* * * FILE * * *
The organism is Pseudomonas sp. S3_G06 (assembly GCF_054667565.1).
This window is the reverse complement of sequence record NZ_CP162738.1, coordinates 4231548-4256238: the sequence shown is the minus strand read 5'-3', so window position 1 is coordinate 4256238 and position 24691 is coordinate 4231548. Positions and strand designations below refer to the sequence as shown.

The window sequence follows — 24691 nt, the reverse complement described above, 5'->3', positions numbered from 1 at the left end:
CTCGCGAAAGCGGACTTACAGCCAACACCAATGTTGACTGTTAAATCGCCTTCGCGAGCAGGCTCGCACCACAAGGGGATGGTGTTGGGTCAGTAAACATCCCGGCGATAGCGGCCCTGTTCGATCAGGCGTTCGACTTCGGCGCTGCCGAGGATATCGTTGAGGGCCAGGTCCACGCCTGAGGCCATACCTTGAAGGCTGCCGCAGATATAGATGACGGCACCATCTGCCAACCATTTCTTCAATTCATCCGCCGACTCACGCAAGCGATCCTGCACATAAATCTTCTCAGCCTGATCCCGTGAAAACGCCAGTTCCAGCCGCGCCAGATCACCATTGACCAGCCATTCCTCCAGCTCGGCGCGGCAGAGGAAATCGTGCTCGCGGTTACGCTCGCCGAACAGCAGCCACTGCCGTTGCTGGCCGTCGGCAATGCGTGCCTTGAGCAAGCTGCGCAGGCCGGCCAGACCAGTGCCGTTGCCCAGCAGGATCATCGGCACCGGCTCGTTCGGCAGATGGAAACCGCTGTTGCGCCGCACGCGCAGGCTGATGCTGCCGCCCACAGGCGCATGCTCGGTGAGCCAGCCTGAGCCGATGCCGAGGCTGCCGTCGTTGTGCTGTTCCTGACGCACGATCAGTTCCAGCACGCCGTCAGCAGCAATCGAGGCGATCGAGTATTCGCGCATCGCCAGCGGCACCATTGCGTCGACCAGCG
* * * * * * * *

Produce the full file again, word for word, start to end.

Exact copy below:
The organism is Pseudomonas sp. S3_G06 (assembly GCF_054667565.1).
This window is the reverse complement of sequence record NZ_CP162738.1, coordinates 4231548-4256238: the sequence shown is the minus strand read 5'-3', so window position 1 is coordinate 4256238 and position 24691 is coordinate 4231548. Positions and strand designations below refer to the sequence as shown.

The window sequence follows — 24691 nt, the reverse complement described above, 5'->3', positions numbered from 1 at the left end:
CTCGCGAAAGCGGACTTACAGCCAACACCAATGTTGACTGTTAAATCGCCTTCGCGAGCAGGCTCGCACCACAAGGGGATGGTGTTGGGTCAGTAAACATCCCGGCGATAGCGGCCCTGTTCGATCAGGCGTTCGACTTCGGCGCTGCCGAGGATATCGTTGAGGGCCAGGTCCACGCCTGAGGCCATACCTTGAAGGCTGCCGCAGATATAGATGACGGCACCATCTGCCAACCATTTCTTCAATTCATCCGCCGACTCACGCAAGCGATCCTGCACATAAATCTTCTCAGCCTGATCCCGTGAAAACGCCAGTTCCAGCCGCGCCAGATCACCATTGACCAGCCATTCCTCCAGCTCGGCGCGGCAGAGGAAATCGTGCTCGCGGTTACGCTCGCCGAACAGCAGCCACTGCCGTTGCTGGCCGTCGGCAATGCGTGCCTTGAGCAAGCTGCGCAGGCCGGCCAGACCAGTGCCGTTGCCCAGCAGGATCATCGGCACCGGCTCGTTCGGCAGATGGAAACCGCTGTTGCGCCGCACGCGCAGGCTGATGCTGCCGCCCACAGGCGCATGCTCGGTGAGCCAGCCTGAGCCGATGCCGAGGCTGCCGTCGTTGTGCTGTTCCTGACGCACGATCAGTTCCAGCACGCCGTCAGCAGCAATCGAGGCGATCGAGTATTCGCGCATCGCCAGCGGCACCATTGCGTCGACCAGCG